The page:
Preview Mode Links will not work in preview mode

Move With Deb the Podcast

Jun 11, 2021

So in coaching we say that we don't know what's best for our clients. But I realized that I actually feel like I've been lying to you. Because I do think I know what's best. I think it would be best for you to learn the skill of developing curious awareness of your thoughts.

That's my confession. It's my hard sell. I think that it's the key to unlocking our conditioned survival responses of pain, emotional overwhelm, trauma nervous system reactivity and help you create a nervous system friendly life that will allow you to move away from avoidance and towards the life you want to live.


Welcome to Move With Deb. I'm Deb your friendly neuroplastician. And this is a podcast that explores the relationship between the body and the mind from a health at every size, judgment, free perspective. I teach you how developing a new internal conversation based on curiosity, self friendship and simple neuro-plasticity techniques can rewire your bodymind out of pain and emotional overwhelm to help you build the rich full life that you want to live. Disclaimer, this is not a replacement for medical care.

[00:00:50] Hello, welcome to Move With Deb. This is episode number 18. So I know I often say in my client sessions that I don't have an agenda for you, or I don't know what you should do about your body, your pain or your life. But confession. This is a lie. Here's the truth. I want you to learn how to have what I'm calling an inner conversation. 

[00:01:17] What's an inner conversation? It is the key to creating a nervous system friendly life. Our nervous system and our brain run the body.  I'm going to include a link to an article from very well mind MD that explains a simple overview of the nervous system. So there's the central nervous system includes the brain and the spinal cord. 

[00:01:41] While the peripheral nervous system includes all of the nerves that branch out from the brain and the spinal cord, extend to the other parts of the body, including the muscles and the organs. Each part of the system plays a vital role in how information is communicated through the body. The autonomic nervous system plays an important role in the human body controlling many of the body's automatic processes.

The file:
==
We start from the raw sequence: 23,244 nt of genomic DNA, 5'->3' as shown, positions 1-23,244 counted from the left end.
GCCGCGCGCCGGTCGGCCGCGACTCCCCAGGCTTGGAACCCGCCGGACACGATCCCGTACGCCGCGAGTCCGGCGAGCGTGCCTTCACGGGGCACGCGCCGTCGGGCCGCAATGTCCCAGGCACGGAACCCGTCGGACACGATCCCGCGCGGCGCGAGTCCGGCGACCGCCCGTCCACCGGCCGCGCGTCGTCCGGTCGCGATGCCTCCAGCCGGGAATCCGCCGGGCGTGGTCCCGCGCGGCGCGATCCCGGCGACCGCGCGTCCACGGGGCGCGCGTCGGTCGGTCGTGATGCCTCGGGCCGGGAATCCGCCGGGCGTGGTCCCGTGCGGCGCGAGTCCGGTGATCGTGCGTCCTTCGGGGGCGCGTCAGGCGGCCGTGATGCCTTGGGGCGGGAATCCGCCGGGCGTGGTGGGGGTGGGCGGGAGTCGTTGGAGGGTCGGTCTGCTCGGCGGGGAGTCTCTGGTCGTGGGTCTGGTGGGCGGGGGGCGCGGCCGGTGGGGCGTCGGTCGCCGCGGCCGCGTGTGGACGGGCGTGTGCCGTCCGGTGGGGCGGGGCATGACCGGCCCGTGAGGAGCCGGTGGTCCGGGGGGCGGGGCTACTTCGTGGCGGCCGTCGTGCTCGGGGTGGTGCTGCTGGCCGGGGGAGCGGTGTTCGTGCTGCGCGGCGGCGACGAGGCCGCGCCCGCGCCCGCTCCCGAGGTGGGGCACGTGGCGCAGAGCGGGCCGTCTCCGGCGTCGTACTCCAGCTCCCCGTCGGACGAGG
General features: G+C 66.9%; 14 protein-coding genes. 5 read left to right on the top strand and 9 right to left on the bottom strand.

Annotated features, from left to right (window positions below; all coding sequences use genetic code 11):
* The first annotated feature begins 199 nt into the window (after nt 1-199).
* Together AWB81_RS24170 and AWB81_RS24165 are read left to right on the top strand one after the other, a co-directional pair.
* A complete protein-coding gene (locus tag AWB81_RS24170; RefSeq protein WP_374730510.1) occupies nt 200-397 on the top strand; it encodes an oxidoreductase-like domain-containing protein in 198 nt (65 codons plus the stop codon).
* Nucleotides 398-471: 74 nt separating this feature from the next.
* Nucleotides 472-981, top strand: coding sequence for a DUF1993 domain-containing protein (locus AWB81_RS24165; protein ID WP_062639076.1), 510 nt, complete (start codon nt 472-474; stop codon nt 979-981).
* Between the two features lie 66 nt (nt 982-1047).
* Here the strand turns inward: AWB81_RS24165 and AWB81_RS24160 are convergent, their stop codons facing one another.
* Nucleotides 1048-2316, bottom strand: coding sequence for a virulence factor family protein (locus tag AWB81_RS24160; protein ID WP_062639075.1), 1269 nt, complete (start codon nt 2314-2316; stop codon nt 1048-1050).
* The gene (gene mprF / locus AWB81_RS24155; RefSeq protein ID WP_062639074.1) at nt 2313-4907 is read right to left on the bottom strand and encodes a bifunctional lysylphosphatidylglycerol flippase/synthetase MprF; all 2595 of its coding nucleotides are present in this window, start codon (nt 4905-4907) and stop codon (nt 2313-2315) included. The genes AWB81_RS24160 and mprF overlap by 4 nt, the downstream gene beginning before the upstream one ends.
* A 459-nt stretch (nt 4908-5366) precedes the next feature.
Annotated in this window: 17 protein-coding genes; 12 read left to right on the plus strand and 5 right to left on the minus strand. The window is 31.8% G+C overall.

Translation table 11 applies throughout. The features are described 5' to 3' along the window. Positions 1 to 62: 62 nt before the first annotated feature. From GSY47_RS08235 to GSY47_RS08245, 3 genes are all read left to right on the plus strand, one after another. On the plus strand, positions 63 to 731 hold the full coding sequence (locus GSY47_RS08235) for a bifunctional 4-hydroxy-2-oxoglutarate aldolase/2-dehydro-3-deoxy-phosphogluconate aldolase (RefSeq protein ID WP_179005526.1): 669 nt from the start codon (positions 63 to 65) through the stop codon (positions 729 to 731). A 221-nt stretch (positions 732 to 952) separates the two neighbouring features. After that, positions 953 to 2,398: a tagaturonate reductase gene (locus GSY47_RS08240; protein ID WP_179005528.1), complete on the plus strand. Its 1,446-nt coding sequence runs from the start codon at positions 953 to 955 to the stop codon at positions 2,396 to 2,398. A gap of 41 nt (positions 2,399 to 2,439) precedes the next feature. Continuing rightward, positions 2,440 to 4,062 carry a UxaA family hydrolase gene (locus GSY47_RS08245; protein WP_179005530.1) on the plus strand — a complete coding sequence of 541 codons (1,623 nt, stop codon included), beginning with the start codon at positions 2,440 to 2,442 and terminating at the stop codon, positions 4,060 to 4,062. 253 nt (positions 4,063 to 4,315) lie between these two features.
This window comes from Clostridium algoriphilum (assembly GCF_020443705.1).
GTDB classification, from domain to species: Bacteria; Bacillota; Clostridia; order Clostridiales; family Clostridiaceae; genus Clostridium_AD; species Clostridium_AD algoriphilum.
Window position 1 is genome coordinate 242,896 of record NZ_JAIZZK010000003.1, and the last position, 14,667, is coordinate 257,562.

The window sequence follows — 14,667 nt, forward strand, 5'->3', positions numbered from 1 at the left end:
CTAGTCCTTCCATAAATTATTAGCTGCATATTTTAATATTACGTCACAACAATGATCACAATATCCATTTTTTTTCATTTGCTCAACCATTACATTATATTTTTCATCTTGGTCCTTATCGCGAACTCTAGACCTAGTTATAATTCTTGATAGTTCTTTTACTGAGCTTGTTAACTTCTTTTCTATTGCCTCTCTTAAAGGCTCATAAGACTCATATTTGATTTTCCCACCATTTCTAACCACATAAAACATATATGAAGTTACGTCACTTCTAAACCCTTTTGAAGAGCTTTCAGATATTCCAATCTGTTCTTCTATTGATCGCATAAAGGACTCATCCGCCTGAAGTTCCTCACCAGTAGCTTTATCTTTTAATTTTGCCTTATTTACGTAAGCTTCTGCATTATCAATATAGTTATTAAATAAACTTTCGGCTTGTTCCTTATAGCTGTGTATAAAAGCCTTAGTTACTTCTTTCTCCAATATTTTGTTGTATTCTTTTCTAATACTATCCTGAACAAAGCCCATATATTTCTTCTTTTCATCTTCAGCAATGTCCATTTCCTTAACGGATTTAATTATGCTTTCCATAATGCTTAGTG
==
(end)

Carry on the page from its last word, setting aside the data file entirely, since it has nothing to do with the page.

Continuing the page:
[00:02:07] This system also helps prepare the body to cope with stress and threats, as well as returning the body to a rested state afterwards. Learning more about this part of the nervous system can give you a better understanding of the processes that underlie many human behaviors and responses. 

[00:02:27]One of the most challenging parts of being human is that we have thoughts. Which we believe. Because they are in the inside of our head. So because we believe that they originate inside of our body mind that they must be true. And if it is a thought that causes us particular distress, we take lots of actions to avoid thinking it. Because when we have a thought, we have a corresponding feeling in our body. That feeling in our body is broken down into the following: arousal and valence. And emotion is on a scale from low to high arousal. An emotion is on a scale from unpleasant to pleasant valence. 

[00:03:13]A high arousal pleasant emotion might be joy, exuberance, elation, passion. High arousal, unpleasant emotion might be anger, despair, fury, shame. So when we have a thought and then a feeling that creates an unpleasant sensation in our body, we usually do not enjoy that. And we will do anything to avoid that feeling again. 

[00:03:44] Our nervous system is designed to protect us from danger. And we're essentially teaching our protection system that these thoughts are very real. And that they're dangerous to feel. But they don't have to be. This is where the hard sell comes in. And it's not that I want you to believe me. When I tell you that these are optional thoughts. Because you don't.  

[00:04:10] I want you to begin to observe the relationship between a thought and a feeling. If you want to change your nervous system reactivity, you can. By learning to develop a robust but relaxed watcher. When we interrupt the automatic reaction of the nervous system, which is essentially the body. We can change the physiological response to a thought. Having a human brain means we will always have thoughts. Apparently we have 60 to 80,000 of them a day. And you know what, you're not doing, paying attention to all of them. We are evolutionarily wired, and also we keep wiring ourselves to pay attention to the negative ones.